Monday, June 26, 2006

Turning Dreams into Dollars

I've been watching the latest of the Emotional Freedom Technique videos (EFT) in my collection; EFT to the Palace of Possibilities. In one session, titled "Turning Dreams into Dollars" (and boy wouldn't we all like to know how to do that!).

Gary Craig, the founder of EFT, says that EFT will really take off once it is introduced into the sports arena. I think he's right and I also think that once other kinds of performers, ie actors, musicians etc start using and referring to it publicly, it will blow the gasket off what is probably the best kept self help secret up to now.

And one of the reasons that it is so well hidden is that EFT is still largely used as a therapeutic tool, rather than a peak performance tool. There are some EFT specialists who use it for peak performance, but generally speaking, EFT isn't widely used or known in that respect. I'd welcome your comments on this, but judging from the list of conditions mentioned on the main EFT website, you get a clear indication of what EFT is currently being used for.

However, in this series of DVDs, Gary Craig was waxing lyrical about how if he was starting out now (he trained as an Engineer in Stanford and ran his own investment business prior to developing EFT) he would definitely aim for the sports field. He was giving his audience (mostly EFT practitioners from a mainly therapeutic background) ideas on how to break into the business world and different ways to price their services, since no one was making the kind of money that they wanted.

What was fascinating was the seeming lack of interest within the audience for his ideas. He commented on it, saying that not only could he sense little enthusiasm about what he was saying, but also he could hear their energetic blocks. You could almost taste the resistance to what he was saying.

He was right.

One man did "admit" to having some kind of epiphany, but it really wasn't that obvious to anyone else.

My take is that Gary was barking up the wrong tree.

His stated goal when he developed and publicised EFT was to establish it within the therapeutic community. And to some extent he has done that, although there's plenty more ground to be covered.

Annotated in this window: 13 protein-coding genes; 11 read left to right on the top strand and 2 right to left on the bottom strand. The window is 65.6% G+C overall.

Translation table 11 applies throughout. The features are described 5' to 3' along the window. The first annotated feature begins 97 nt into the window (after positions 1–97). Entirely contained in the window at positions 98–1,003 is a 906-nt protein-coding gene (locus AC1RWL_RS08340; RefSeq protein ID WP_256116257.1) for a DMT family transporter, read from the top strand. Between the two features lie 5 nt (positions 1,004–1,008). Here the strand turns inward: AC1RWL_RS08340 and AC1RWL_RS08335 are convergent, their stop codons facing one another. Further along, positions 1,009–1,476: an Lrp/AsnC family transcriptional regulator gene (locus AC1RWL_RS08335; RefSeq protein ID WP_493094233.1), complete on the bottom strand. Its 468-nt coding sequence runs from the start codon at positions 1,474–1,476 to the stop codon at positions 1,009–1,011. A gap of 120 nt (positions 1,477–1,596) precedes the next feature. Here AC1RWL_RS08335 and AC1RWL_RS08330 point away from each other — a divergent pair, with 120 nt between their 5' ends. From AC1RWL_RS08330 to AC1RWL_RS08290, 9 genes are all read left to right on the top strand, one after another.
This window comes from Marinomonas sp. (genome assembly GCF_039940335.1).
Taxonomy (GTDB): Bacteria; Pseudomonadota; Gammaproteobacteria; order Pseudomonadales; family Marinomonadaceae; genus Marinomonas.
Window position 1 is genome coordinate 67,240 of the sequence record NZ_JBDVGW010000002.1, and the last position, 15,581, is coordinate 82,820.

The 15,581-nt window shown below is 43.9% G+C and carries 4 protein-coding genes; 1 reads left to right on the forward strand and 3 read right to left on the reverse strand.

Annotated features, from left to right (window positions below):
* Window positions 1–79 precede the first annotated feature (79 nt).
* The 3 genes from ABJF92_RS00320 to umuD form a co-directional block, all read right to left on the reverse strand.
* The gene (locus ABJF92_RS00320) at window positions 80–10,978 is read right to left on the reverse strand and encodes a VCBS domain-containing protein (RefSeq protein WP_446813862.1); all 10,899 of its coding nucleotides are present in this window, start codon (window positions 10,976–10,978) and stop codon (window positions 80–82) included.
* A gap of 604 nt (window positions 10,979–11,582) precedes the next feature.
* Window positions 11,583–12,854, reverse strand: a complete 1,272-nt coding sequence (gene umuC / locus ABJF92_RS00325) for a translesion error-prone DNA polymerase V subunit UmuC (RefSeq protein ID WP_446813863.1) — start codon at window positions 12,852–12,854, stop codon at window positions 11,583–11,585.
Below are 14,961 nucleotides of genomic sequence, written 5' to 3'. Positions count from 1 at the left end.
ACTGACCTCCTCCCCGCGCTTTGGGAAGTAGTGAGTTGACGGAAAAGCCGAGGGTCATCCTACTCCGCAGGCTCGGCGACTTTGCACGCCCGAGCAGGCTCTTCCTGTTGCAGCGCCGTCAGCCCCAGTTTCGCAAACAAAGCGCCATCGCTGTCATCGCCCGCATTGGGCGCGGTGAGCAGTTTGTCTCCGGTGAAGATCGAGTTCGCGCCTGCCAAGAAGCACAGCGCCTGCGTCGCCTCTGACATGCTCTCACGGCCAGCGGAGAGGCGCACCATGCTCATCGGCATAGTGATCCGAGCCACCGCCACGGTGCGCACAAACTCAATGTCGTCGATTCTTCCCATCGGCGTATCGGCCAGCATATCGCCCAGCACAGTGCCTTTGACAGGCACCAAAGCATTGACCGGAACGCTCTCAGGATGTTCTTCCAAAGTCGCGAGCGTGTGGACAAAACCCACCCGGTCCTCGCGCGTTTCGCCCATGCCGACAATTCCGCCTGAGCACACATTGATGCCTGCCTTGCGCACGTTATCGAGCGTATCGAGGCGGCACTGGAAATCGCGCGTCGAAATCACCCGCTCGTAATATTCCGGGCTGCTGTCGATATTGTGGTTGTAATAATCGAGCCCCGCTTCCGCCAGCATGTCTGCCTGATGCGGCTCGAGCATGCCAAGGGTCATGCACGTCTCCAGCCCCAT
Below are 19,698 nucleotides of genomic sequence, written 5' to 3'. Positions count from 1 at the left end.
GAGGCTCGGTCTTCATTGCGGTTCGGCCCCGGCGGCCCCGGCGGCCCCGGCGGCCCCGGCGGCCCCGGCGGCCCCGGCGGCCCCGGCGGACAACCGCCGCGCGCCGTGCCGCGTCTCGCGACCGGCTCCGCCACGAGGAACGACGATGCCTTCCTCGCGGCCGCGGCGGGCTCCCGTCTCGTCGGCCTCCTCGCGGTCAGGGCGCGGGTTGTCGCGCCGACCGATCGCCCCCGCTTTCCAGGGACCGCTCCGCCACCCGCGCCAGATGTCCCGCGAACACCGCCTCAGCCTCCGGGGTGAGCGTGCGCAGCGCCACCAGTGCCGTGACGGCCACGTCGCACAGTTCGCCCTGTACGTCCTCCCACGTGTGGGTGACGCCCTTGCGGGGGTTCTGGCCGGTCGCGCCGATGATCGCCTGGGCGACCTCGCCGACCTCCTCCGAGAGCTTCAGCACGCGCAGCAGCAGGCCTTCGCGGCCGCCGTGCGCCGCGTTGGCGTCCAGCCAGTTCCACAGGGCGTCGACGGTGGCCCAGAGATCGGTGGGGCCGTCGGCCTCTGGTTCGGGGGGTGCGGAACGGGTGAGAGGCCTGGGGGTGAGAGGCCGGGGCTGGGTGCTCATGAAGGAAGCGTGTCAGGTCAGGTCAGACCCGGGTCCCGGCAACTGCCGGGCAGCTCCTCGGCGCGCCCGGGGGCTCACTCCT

But the kind of people who are therapists are generally not the kind of people who would want to work with individuals in multi-million dollar businesses, whether involved in sports or not. Although this is where the money is.

There are at least two reasons for this.

Many therapists have an anti-business stance.

There is a sense that making money involves exploiting others and is a "dirty" thing to do and that it isn't spiritual to make lots of money (has anybody told Oprah Winfrey, Deepak Chopra or Wayne Dyer this, as Gary might state) therefore they make less money than they want. This idea isn't always stated, but it is energetically very present, hidden but very palpably close to the surface.

Therapists are more used to working with trauma.

Well, what does that mean? They are more used to using their skills to help others overcome their emotional difficulties, rather than using EFT for peak performance. In essence, they often turn out to be the same thing. Because fulfilling your potential often relies on addressing and dispelling those emotional blocks (often based in long forgotten traumatic events). What's important here is to realise that this is more likely to be the therapists' mindset, which hinders them working with businesses.


The idea doesn't resonate with them.

A therapist's motivation is to help people heal, not help businesses make more money or an already rich basketball/football/baseball player become even more successful. Even if it does involve helping them over traumatic incidents.